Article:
Israhel van Meckenem (B. circa 1440-45 - 1503)
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Israhel van Meckenem (B. circa 1440-45 - 1503)

Judith with the Head of Holophernes (Bartsch 4; Geisberg, Lehrs, Hollstein 8 IV)

Details
Israhel van Meckenem (B. circa 1440-45 - 1503)
Judith with the Head of Holophernes (Bartsch 4; Geisberg, Lehrs, Hollstein 8 IV)
engraving, a very good impression of the fourth (final) state, comparing well with the impression of the third state in the British Museum, on laid paper with a Crowned Jug and Flower watermark (Lehrs 17), trimmed on or just within the borderline, possibly enhanced with a few subtle touches of pen and ink in places, with a vertical central fold, a small repaired paper loss at the central fold at top, visible mainly verso, two minute repaired holes, two tiny nicks at the lower sheet edge, generally in very good condition
S. 214 x 318 mm.
Provenance
V. Weisbach, Berlin (L. 2539 b)
R. S. Holford, London and Westonbirt (L. 2243)
Special notice

No VAT will be charged on the hammer price, but VAT at 15% will be added to the buyer's premium which is invoiced on a VAT inclusive basis.

Lot Essay

Lehrs knew the present example and rated it with one star. Very early impressions of this print are virtually unobtainable. Lehrs only considered the impression in the collection of the Princes of Liechtenstein in Vienna as a fine, early impression of the first state.


This sale includes important prints by three of the key figures in the early history of European printmaking. The Master of the Playing Cards (see previous lot) stands singularly and mysteriously at the beginning of engraving as a new art form. Martin Schongauer (lots 112 ff.), in the words of David Landau and Peter Parshall, carried it to technical refinement, while Israhel van Meckenem (lots 72 ff.) was responsible for realizing its full potential as a commercial entreprise.

The anonymous Master of the Playing Cards, working in the Southwest of Germany, was the first to turn the technique of printing from an engraved metal plate into a fine art. He achieved an astonishing and unprecedented degree of refinement and subtlety with relatively limited technical means: clear outlines and short parallel flicks of the needle of varying density and direction to create shadow and volume.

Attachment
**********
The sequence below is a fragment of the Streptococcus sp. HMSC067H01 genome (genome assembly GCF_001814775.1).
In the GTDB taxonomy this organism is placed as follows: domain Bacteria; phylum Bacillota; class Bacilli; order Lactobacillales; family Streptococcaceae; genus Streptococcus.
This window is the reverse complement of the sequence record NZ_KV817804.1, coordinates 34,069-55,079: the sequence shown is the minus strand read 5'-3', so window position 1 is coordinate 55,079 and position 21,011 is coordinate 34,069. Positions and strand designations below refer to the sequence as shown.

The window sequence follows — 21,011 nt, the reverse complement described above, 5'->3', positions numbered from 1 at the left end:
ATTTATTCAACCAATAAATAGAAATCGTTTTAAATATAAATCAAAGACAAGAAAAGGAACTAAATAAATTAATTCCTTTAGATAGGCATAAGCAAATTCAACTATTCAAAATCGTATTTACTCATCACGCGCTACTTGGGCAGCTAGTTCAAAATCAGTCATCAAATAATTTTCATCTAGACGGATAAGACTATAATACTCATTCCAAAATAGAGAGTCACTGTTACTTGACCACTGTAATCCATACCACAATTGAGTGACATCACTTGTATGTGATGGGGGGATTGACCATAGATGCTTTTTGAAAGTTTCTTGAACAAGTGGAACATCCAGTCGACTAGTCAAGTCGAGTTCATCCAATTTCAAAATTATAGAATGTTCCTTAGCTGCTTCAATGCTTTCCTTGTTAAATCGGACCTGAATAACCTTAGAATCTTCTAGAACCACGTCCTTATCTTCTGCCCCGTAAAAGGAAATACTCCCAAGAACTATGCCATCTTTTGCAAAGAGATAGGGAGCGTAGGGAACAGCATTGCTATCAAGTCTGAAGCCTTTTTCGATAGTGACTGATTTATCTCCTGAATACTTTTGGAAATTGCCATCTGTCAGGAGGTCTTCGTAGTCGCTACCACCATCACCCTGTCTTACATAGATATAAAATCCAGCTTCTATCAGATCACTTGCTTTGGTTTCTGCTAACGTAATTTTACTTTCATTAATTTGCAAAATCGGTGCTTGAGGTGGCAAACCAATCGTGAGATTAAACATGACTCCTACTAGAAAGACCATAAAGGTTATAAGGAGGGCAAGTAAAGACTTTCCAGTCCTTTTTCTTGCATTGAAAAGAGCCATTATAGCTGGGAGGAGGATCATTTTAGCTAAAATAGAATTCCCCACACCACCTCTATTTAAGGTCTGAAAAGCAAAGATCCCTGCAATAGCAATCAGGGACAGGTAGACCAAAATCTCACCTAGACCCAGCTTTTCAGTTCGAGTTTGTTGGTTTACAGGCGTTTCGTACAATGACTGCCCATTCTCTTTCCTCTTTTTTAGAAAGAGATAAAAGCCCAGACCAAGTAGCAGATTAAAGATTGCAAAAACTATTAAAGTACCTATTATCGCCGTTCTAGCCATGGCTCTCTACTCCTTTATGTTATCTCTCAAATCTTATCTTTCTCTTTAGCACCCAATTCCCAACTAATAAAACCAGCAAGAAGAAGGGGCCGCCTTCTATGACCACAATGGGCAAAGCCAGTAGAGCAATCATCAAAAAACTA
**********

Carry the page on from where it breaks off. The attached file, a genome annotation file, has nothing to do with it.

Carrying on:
Martin Schongauer then explored the effects of the engraved line to a point from where only Albrecht Dürer, some twenty years later, could take it further. (Tragically, the two never met. When young Dürer went to Colmar in 1491 to meet the older artist, Schongauer had just died.) The present engraving of The Death of the Virgin (lot 117) is a great example for Schongauer's mastery: long sweeping lines, short nervous flicks, cross hatching in all possible degrees and directions, lines ranging from light scratches to deeply engraved troughs, and the conscious use of blank areas, all unite to create a dazzling vision of light and darkness, of space, movement and emotion.

Yet it was Israhel van Meckenem who did more for the success and dissemination of the new art of engraving than the earlier masters. In 1466 young Israhel, originally from the region north of Cologne, had travelled south and for two years worked as apprentice to the Master E.S. on Lake Constance. Upon his death in 1468, Israhel took his master's technical skill and several of his plates back with him and eventually returned to the north and set up his workshop in the town of Bocholt. Until his death in 1503, he produced over six hundred engravings, including many reprints and copies of previous and contemporary masters. Often dismissed as a mere copyist, his own designs however reveal a highly original and secular spirit, and the Ornament with a Hunter being roasted by Hares (lot 75) shows him at his humorous and subversive best.

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